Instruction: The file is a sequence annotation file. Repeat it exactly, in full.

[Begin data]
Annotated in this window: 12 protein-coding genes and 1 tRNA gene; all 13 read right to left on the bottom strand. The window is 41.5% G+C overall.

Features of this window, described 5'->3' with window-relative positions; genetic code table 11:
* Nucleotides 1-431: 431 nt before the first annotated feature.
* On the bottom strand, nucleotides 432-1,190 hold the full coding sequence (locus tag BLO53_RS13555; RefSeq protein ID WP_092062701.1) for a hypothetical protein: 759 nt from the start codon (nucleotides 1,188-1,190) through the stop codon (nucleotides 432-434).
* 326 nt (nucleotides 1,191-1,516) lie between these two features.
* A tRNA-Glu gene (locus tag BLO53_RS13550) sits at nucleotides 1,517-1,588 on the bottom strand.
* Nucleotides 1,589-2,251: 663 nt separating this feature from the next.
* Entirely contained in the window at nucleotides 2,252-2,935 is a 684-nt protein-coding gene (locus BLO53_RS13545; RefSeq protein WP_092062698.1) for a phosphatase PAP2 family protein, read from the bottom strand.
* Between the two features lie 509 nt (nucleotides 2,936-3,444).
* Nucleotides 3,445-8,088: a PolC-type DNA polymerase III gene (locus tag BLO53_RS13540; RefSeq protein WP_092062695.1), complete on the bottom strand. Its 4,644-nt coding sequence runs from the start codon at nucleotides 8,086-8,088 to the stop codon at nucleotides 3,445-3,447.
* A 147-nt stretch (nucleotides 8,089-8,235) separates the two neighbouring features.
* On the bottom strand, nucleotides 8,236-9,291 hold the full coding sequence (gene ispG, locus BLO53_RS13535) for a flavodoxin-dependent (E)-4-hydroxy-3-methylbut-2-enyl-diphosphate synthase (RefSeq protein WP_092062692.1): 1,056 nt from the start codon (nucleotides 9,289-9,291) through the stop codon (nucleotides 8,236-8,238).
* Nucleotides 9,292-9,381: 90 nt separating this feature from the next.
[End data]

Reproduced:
Annotated in this window: 12 protein-coding genes and 1 tRNA gene; all 13 read right to left on the bottom strand. The window is 41.5% G+C overall.

Features of this window, described 5'->3' with window-relative positions; genetic code table 11:
* Nucleotides 1-431: 431 nt before the first annotated feature.
* On the bottom strand, nucleotides 432-1,190 hold the full coding sequence (locus tag BLO53_RS13555; RefSeq protein ID WP_092062701.1) for a hypothetical protein: 759 nt from the start codon (nucleotides 1,188-1,190) through the stop codon (nucleotides 432-434).
* 326 nt (nucleotides 1,191-1,516) lie between these two features.
* A tRNA-Glu gene (locus tag BLO53_RS13550) sits at nucleotides 1,517-1,588 on the bottom strand.
* Nucleotides 1,589-2,251: 663 nt separating this feature from the next.
* Entirely contained in the window at nucleotides 2,252-2,935 is a 684-nt protein-coding gene (locus BLO53_RS13545; RefSeq protein WP_092062698.1) for a phosphatase PAP2 family protein, read from the bottom strand.
* Between the two features lie 509 nt (nucleotides 2,936-3,444).
* Nucleotides 3,445-8,088: a PolC-type DNA polymerase III gene (locus tag BLO53_RS13540; RefSeq protein WP_092062695.1), complete on the bottom strand. Its 4,644-nt coding sequence runs from the start codon at nucleotides 8,086-8,088 to the stop codon at nucleotides 3,445-3,447.
* A 147-nt stretch (nucleotides 8,089-8,235) separates the two neighbouring features.
* On the bottom strand, nucleotides 8,236-9,291 hold the full coding sequence (gene ispG, locus BLO53_RS13535) for a flavodoxin-dependent (E)-4-hydroxy-3-methylbut-2-enyl-diphosphate synthase (RefSeq protein WP_092062692.1): 1,056 nt from the start codon (nucleotides 9,289-9,291) through the stop codon (nucleotides 8,236-8,238).
* Nucleotides 9,292-9,381: 90 nt separating this feature from the next.